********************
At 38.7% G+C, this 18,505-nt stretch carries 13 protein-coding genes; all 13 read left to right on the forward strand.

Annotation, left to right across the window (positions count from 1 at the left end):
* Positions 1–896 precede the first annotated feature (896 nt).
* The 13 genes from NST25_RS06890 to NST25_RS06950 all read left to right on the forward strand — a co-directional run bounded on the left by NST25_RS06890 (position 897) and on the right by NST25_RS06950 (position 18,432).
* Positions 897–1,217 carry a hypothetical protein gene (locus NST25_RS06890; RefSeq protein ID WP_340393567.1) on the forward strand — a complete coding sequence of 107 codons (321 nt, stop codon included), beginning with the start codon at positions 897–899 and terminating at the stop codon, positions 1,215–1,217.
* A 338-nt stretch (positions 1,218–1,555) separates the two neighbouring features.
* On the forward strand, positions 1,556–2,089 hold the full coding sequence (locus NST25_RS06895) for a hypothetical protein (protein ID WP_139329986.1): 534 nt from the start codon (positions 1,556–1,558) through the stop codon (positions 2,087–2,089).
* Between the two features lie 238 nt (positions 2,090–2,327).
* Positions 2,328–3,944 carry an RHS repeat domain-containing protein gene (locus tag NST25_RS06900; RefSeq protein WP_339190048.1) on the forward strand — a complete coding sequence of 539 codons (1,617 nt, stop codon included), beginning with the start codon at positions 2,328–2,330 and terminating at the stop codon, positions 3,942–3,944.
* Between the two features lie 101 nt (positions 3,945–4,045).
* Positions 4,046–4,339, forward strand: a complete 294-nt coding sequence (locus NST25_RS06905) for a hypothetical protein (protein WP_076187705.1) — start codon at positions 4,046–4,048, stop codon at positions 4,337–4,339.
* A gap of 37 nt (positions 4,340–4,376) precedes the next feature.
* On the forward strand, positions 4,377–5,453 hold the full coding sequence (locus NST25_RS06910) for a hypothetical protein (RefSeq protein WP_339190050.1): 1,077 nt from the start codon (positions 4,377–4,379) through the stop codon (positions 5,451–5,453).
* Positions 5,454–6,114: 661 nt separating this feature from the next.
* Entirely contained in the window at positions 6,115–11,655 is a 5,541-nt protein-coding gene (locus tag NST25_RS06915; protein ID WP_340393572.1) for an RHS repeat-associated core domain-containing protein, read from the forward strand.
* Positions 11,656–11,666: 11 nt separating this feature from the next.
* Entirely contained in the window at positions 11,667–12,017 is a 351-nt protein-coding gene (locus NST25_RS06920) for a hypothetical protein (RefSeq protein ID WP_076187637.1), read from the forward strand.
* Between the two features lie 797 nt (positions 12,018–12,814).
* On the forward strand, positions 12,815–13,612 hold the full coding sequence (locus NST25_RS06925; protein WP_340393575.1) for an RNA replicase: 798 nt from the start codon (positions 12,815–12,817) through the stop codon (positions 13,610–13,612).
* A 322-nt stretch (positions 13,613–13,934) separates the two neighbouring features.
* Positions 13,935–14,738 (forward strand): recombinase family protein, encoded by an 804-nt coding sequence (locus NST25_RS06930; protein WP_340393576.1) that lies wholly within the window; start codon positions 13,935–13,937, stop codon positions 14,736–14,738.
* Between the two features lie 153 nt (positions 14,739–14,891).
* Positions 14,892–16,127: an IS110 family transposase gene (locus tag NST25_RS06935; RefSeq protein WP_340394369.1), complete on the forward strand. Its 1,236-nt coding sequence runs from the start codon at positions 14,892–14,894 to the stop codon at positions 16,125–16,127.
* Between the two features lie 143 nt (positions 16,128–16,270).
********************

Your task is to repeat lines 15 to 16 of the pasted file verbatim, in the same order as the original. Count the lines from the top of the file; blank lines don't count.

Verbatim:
* Entirely contained in the window at positions 6,115–11,655 is a 5,541-nt protein-coding gene (locus tag NST25_RS06915; protein ID WP_340393572.1) for an RHS repeat-associated core domain-containing protein, read from the forward strand.
* Positions 11,656–11,666: 11 nt separating this feature from the next.